I have long believed in the importance of talking with people with whom I disagree strongly, although I have not always been successful in creating the healing dialogues I long for.
Towards the end of the years I lived on the Farm when I didn’t like the materialist direction in which things were going, my friends and I invited a lot of people to sweat lodges and full moon drum circles, hoping that sharing prayer and ecstatic experience would bond us and create a deeper basis on which to discuss the community’s direction. The adults we wanted to commune with never showed up, but accused us of corrupting the youth when their kids did. Socrates, I feel for ya. Eventually, pretty much all of us who held a “hippie/spiritual” vision of the community left, feeling like victims of subtle ethnic cleansing.
After that, I spent several years in Vermont, a place distant enough from The Farm that, if I said I was “from the Farm,” the most common response was, “which farm?”
Oddly enough, I did end up living at a place that everybody in the neighborhood referred to as “The Farm,” but that’s a digression….my experience with sweat lodges had left me curious about the sacramental role of tobacco in Native American ceremony, and so I planted a few rows of it in my garden, where, to my surprise and delight, it flourished, growing six feet tall, topped with huge clusters of white flowers that, unlike commercial cigarettes, smelled simply heavenly in the moonlight.
I dried my crop and found myself in possession of several pounds of organically grown tobacco leaves. I have never been a cigarette smoker, but I crumbled up a little bit of dry leaf and stuffed it into a pipe. The taste was not unpleasant, but the effects, if any, were pretty minimal. Aware of the fact that I was messing with a plant that is not only highly addictive but also potentially lethal, I confined my tobacco use to rare, ceremonially appropriate occasions, and came up with an idea for political theater: I would go to the Montpelier farmers’ market and offer tobacco in ounce and quarter-ounce baggies, as well as potted tobacco plants, for those who wanted to grow their own. In this way, I hoped to start a dialog about tobacco, the sacramental use of herbs, the commercialization of sacramental herbs, addiction, and who knows what else.
First, I had to get it clear with the Farmers’ Market management, who were wary about being raided by the Bureau of Alcohol, Tobacco, and Firearms for selling tobacco outside the normal channels. I called the BATF, and a gentleman there assured me that, as long as I was selling simple air-dried tobacco leaves that had not been “cured” in any way, they had no jurisdiction over me.
I had a good time, sitting there at my table full of rolled-up baggies, offering samples from a small pipe, selling rolling papers, and getting double-takes from all the pot smokers in the crowd. I could actually make decent money at it, generally managing to gross $30-50 over the course of a morning. But the hoped-for dialogues never happened. I found I was basically “preaching to the choir,” talking to hippies who already dug what I was doing, while straight, square types with cigarettes in their mouths or packs in their pockets barely gave me a glance.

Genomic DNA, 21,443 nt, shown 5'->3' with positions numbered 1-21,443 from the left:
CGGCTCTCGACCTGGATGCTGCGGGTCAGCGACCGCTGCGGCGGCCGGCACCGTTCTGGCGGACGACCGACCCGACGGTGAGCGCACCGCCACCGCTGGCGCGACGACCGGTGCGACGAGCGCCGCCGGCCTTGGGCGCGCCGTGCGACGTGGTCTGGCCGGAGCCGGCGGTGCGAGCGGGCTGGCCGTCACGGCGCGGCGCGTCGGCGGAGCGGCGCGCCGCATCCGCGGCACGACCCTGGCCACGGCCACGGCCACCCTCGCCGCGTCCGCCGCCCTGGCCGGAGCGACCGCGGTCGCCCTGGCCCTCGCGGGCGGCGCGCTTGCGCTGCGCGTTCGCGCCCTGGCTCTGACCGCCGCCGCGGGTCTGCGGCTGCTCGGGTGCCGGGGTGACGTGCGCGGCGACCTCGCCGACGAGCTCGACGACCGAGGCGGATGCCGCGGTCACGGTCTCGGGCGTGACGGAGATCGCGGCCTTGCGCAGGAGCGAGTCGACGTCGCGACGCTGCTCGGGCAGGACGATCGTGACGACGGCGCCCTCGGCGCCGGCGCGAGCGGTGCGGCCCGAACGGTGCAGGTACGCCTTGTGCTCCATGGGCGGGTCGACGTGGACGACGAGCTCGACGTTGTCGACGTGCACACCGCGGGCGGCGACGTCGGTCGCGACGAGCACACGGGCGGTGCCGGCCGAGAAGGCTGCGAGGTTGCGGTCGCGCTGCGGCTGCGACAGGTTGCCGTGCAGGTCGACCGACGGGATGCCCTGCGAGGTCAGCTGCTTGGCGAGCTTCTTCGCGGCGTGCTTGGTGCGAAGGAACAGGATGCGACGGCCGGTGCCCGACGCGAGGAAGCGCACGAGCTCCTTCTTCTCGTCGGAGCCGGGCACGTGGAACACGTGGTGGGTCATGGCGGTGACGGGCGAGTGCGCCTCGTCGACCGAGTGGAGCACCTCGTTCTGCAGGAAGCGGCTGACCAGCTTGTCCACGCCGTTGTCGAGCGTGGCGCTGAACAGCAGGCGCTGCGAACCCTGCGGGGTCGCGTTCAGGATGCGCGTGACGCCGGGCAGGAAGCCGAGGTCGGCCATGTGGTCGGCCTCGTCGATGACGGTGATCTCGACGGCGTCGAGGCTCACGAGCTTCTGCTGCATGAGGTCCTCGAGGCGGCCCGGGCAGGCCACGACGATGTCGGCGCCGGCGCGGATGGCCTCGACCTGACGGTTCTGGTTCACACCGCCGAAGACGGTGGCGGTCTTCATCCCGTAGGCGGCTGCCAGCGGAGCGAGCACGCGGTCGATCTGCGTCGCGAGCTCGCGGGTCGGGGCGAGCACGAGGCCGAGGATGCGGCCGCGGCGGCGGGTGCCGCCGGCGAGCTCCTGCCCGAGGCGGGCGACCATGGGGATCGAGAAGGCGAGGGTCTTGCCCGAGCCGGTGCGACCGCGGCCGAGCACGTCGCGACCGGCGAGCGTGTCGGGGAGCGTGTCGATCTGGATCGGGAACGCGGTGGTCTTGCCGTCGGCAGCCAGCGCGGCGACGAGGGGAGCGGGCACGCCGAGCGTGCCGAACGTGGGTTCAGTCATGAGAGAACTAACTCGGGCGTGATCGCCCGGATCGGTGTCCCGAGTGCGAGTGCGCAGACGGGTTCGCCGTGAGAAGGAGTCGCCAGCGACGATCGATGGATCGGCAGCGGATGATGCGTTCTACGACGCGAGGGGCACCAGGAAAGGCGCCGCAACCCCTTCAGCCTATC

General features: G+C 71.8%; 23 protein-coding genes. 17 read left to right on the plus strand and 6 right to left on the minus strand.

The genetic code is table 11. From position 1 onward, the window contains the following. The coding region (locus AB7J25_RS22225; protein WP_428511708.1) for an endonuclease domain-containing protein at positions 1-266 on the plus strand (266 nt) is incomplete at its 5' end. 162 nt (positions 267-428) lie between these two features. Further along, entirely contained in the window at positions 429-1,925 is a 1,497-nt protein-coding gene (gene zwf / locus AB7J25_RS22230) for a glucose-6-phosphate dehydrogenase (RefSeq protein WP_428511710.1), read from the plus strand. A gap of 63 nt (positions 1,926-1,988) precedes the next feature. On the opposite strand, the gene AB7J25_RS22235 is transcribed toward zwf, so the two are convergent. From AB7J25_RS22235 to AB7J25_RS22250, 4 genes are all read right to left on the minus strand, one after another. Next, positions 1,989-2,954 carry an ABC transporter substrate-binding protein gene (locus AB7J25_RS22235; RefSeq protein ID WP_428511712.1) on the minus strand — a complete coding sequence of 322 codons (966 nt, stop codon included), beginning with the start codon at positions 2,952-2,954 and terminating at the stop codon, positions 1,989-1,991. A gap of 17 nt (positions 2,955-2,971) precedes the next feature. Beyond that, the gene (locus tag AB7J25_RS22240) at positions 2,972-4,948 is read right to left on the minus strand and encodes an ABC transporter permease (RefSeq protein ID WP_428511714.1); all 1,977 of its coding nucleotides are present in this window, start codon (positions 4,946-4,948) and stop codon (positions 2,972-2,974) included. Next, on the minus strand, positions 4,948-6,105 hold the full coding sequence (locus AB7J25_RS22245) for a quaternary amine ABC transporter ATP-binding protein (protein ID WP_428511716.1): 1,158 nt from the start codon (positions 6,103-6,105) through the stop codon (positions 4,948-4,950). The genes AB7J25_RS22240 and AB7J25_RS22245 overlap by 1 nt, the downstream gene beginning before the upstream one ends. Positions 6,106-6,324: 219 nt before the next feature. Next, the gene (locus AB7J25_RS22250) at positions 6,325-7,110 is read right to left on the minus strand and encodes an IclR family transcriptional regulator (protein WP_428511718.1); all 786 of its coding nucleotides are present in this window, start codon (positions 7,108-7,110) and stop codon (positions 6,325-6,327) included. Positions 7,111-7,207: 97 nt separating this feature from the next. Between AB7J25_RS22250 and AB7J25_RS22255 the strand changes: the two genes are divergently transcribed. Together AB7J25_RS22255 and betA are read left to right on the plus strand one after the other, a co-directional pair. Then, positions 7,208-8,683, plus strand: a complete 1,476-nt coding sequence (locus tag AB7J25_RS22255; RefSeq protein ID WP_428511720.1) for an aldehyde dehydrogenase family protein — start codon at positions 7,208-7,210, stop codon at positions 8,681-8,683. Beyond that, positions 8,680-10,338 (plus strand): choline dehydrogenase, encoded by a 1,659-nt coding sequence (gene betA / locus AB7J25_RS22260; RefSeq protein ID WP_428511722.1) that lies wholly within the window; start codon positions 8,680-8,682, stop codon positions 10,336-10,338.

With the help of friends, I eventually expanded my business, selling incense, spiritual books, and imported batik clothing to benefit the Buddhist center with which I was affiliated. It was fun selling beautiful clothes to beautiful women, but what I enjoyed most was the occasional deep conversation about a book or the spiritual essence of tobacco or the other (legal!) herbs I sold. That business wound down in the late nineties as the music festival vending scene became overcrowded and overpriced, and my modus operandi for seeking dialogue on serious issues morphed again.
I wore a shirt that said, “WILL WORK FOR BUDDHA” to a job interview for the produce department at the new Wild Oats store that was opening in Nashville, and it just so happened that the guy who interviewed me had been a student of Baba Ram Dass, and had helped him start Naropa Institute, a Buddhist university, in Boulder, Colorado. Ram Dass’s partner in starting Naropa, was, of course,the famous (or, in some quarters, notorious) Chogyam Trungpa, who has perhaps done more than any other Tibetan to transform the somewhat arcane practices of Tibetan Buddhism into something culturally understandable by Americans. As so often happens, I’m digressing–the upshot is, he hired me.
Ten years ago, when this happened, Wild Oats’ motto was, “Where the Wild Things Are,” and store clerks were expected to be not mere faceless shelf-stockers, but dynamic, knowledgeable personalities who could educate customers on the virtues of the stores’ products. As someone who had farmed for nearly twenty years, both conventionally and organically, and who feels passionate about the virtues of organic farming, I was a natural for the produce department.
For several years, I enjoyed this position. Sure, I wasn’t talking with people who disagreed about the advantages of healthy, organic food, but I was able to educate a lot of people who already knew a little and wanted to learn more.
But Wild Oats was changing. Management squared up and expected us to do the same. I found I was being harassed for the same behavior I had been hired for, and left the company, landing in another health food store where, in spite of it being smaller and more informal, I was talking less with customers than I had at Wild Oats, if only because there were fewer customers and my duties kept me behind the scenes more of the time.
In 2005, Radio Free Nashville went on the air. I began doing this radio show, and started the blog that records it. “Another chance for dialogue,” I thought, but for years comments were sparse, and favorable. I began to feel like I was still just preaching to the choir. In the last few months, that has changed. Let me tell you, I have had some dialogues that about made my head spin.
The first ones were not too promising. In response to my “OBAMA THE SOCIALIST AND OTHER DELUSIONS” post, “Commieblaster” dropped me a link about how “Obama is more Marxist than socialist.” Simple, and easy to counter. But then somebody named “Wouldee” sent me a longer love note that started,